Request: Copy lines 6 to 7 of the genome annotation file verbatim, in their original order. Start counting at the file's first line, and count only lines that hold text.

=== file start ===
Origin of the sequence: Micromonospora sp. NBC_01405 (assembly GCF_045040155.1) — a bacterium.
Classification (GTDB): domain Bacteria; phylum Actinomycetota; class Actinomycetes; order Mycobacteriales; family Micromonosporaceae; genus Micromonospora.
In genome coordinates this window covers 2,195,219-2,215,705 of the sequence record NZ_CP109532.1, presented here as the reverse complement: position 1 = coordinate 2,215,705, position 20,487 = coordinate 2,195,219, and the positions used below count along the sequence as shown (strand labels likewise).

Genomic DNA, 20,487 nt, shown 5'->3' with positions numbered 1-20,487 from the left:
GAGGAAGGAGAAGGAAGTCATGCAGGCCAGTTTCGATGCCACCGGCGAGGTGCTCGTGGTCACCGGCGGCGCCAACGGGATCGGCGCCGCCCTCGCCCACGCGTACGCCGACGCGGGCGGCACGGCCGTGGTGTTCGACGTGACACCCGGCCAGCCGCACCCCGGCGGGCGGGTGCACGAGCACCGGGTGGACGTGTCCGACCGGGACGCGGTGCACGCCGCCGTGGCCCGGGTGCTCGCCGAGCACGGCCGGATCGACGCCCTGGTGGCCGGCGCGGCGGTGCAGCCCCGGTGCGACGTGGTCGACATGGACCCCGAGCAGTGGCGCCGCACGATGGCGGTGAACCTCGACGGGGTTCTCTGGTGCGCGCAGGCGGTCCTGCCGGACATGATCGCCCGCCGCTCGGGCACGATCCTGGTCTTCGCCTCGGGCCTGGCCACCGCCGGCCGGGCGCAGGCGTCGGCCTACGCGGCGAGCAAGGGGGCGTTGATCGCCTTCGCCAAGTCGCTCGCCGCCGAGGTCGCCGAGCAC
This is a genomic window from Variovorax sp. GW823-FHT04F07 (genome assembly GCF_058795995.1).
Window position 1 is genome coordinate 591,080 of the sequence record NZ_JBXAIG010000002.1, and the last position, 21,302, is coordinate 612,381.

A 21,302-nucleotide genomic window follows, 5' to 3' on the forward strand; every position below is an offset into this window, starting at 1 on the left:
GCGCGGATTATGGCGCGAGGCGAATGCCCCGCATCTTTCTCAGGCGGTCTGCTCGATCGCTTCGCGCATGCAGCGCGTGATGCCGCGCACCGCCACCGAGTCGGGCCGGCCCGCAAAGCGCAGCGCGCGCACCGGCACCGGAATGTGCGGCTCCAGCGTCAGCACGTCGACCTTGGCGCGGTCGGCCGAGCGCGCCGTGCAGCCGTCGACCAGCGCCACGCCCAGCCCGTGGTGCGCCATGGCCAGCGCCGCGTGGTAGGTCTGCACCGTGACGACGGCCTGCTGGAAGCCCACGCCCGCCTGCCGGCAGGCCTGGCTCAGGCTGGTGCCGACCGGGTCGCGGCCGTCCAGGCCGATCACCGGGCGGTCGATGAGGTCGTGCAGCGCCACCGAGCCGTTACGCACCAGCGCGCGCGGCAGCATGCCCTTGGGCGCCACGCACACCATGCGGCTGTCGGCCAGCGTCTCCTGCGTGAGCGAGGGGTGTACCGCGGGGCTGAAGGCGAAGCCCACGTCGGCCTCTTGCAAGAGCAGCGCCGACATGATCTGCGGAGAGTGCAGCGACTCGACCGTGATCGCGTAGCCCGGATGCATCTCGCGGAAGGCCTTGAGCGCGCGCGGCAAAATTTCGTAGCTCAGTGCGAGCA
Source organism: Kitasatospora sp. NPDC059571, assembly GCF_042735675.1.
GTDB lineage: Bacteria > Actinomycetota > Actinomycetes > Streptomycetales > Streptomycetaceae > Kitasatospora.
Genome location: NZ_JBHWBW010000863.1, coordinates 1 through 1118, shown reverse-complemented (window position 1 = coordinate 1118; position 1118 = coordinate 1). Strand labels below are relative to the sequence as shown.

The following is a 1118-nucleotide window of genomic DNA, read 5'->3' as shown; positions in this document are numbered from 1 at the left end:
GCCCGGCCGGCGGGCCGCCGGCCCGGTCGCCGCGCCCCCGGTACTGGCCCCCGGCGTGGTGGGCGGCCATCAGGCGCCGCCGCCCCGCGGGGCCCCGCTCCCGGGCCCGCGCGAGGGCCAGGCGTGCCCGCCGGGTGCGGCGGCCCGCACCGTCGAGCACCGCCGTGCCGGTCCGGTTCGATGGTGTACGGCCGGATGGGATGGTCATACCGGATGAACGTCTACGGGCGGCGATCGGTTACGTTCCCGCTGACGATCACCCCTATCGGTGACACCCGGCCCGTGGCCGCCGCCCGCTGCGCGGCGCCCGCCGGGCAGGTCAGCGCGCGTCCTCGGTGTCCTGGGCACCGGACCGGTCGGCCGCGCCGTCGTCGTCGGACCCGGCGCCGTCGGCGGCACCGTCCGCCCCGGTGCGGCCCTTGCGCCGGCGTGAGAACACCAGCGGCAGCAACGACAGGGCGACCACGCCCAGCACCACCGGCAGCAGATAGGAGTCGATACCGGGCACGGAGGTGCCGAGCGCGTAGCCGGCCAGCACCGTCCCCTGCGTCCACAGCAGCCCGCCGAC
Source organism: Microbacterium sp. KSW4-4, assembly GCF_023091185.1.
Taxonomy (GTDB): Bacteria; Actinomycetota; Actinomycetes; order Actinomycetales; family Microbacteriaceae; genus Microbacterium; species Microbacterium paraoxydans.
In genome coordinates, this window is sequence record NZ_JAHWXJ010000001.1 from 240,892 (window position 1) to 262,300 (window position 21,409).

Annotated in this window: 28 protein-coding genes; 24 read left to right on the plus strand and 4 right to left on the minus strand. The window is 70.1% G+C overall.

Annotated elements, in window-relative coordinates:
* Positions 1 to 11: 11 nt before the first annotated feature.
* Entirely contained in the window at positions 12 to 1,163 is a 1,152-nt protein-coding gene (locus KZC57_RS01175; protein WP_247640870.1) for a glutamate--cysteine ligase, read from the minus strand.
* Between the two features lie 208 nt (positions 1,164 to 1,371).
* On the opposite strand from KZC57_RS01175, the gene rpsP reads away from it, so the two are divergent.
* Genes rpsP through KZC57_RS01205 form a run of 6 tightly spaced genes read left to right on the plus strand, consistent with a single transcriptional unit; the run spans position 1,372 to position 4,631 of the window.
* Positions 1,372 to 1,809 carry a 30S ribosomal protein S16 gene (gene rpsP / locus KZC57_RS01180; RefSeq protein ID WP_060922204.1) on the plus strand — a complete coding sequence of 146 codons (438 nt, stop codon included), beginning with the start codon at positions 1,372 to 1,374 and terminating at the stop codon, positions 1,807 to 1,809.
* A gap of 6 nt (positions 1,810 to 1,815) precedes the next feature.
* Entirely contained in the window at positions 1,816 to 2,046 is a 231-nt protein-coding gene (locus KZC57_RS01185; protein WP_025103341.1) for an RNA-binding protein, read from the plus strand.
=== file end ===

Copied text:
This is a genomic window from Variovorax sp. GW823-FHT04F07 (genome assembly GCF_058795995.1).
Window position 1 is genome coordinate 591,080 of the sequence record NZ_JBXAIG010000002.1, and the last position, 21,302, is coordinate 612,381.